Stranger Than Fiction

This past weekend, Bill and I watched Stranger Than Fiction. We liked it; it provided some food for thought.

From The Internet Movie database comes this review:

No humor, no suspense, no cursing, no use of the “n” word, no frontal nudity, not even rear end nudity, no sex at all, no car chases, no drive-by shootings, no screaming or yelling..just NOTHING to keep a person awake for 2 hours.

They gave it one out of ten stars. If you’re expecting a typical Will Ferrell movie (a la Talladega Nights), this ain’t it. For those of us with entertainment tastes slightly more sophisticated than the average NASCAR fan, it’s not a snoozer. I managed to stay awake, but I totally slept through V For Vendetta with its plethora of violence.

Harold Crick (Ferrell) suddenly begins to hear a voice narrating his life. At first, it is merely obnoxious, and he wonders about his mental health. He then becomes quite alarmed when he hears the narrator casually mention his “imminent death.” He seeks help from a shrink who refers him to a professor of literature (yes, that’s a bit silly, and of course, we all know the guy would end up on anti- psychotic drugs faster than he could just say no, but it works). The professor helps him discern what kind of story he is in (tragedy or comedy), what chance he has for survival, and who the author is. He also encourages Harold to, basically, seize the day, which Harold does.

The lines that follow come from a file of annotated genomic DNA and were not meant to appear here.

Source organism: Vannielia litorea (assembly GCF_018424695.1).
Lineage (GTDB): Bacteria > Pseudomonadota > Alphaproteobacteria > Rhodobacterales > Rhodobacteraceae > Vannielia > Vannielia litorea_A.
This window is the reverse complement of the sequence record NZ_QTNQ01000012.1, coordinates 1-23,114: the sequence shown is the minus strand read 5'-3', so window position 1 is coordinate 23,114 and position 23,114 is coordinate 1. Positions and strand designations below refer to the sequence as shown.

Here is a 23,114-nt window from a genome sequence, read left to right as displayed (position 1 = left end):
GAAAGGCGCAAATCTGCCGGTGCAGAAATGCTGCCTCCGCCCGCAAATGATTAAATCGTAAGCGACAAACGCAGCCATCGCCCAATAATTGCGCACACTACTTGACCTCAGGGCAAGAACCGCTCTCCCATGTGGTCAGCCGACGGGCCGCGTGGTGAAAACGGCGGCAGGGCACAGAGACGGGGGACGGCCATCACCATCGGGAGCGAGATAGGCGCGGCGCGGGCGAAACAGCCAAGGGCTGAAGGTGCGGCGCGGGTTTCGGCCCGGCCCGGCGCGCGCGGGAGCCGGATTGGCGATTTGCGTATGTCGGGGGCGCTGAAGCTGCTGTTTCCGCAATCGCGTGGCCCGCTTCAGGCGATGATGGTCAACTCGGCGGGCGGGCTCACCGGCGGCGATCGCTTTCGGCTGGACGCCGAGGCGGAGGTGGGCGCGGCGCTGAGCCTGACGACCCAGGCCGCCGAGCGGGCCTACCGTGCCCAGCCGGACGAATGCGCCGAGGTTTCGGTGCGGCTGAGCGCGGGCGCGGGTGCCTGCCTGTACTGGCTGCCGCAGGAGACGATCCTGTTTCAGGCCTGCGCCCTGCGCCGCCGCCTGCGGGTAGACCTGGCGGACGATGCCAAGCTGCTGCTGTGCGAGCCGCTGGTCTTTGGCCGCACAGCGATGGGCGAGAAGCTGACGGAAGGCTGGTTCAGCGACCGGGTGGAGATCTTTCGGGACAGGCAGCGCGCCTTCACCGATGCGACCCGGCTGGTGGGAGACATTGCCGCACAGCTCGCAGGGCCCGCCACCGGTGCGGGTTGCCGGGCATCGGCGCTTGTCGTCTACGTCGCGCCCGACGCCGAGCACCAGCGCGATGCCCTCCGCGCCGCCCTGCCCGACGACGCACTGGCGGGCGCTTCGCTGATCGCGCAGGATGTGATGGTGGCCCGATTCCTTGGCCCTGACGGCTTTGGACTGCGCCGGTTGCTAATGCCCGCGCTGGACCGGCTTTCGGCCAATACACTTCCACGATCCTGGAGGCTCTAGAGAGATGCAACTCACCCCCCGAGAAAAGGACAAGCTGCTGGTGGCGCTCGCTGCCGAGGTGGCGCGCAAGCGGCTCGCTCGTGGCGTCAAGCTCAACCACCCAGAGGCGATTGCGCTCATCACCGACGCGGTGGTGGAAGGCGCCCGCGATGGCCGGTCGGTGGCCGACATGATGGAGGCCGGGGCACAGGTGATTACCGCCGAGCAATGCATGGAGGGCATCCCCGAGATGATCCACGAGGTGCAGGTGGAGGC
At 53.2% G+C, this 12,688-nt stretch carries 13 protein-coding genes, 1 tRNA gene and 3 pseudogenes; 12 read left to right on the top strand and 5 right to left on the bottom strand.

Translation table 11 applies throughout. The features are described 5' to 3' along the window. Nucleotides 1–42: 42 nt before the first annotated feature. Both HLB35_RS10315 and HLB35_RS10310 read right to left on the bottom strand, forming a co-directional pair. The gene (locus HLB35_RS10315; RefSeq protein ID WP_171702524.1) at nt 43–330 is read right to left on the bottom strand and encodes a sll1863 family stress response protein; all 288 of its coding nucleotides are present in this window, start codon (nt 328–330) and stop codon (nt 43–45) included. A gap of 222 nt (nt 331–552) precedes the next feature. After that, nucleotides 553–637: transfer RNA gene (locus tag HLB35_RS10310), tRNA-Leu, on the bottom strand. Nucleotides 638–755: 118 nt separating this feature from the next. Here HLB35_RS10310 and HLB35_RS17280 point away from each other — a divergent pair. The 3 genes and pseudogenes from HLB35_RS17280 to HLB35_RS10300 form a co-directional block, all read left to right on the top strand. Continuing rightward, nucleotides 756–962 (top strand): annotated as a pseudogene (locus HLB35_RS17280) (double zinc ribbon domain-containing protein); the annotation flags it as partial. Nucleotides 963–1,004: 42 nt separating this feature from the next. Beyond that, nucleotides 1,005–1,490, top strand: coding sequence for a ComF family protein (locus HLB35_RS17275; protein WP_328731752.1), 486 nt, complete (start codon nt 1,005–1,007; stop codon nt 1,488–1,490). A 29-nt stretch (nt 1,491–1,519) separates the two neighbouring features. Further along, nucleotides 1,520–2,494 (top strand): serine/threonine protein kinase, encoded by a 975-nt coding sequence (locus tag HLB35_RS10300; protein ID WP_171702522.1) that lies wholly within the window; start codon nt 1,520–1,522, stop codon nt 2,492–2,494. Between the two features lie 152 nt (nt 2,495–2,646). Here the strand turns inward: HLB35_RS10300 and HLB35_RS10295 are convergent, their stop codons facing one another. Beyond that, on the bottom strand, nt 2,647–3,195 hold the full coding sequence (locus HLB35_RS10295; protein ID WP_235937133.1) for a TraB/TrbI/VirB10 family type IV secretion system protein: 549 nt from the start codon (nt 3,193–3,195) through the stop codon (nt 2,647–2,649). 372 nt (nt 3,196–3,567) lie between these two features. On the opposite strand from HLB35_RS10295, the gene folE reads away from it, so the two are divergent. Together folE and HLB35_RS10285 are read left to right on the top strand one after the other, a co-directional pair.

I venture to guess that very few people would actually want to know the day and time and method by which one would die. Would you have boarded the Titantic if you knew it would sink? Would you not rather sleep late than face the morning commute if you knew someone would spin out of control and nail you? Even soldiers, firefighters, police, and other workers who face danger daily don’t go to work thinking their number is up. They rush into buildings to save lives while praying for a miracle to protect their own.

Harold Crick meets the author and pleads for his life. She gives him her outline of his death, but, being just a tiny bit freaked out by the reality of her character, begins to doubt that she should tell the tale. Harold reads his story, learns of his heroic death, and freely chooses this end. As the author correctly points out, it is one thing to die a hero’s death, but something even greater to freely choose in advance to die a hero’s death.

Although I didn’t notice any mention of it at TIMd, it is glaringly obvious, especially during this Lenten season, that Harold Crick is a Christ-like figure. My guess is that those who didn’t like the movie didn’t get this or aren’t the type to be drawn to such a story (no sex in The Passion, despite the name). I thought that the analogy, though clear, was not blunt. And I appreciate that.

On a completely different note, Bill’s wrist watch recently breathed it’s last tick, and he liked Harold Crick’s watch enough that I got it for him. I wonder if it will spontaneously chime whenever I’m in the vicinity…

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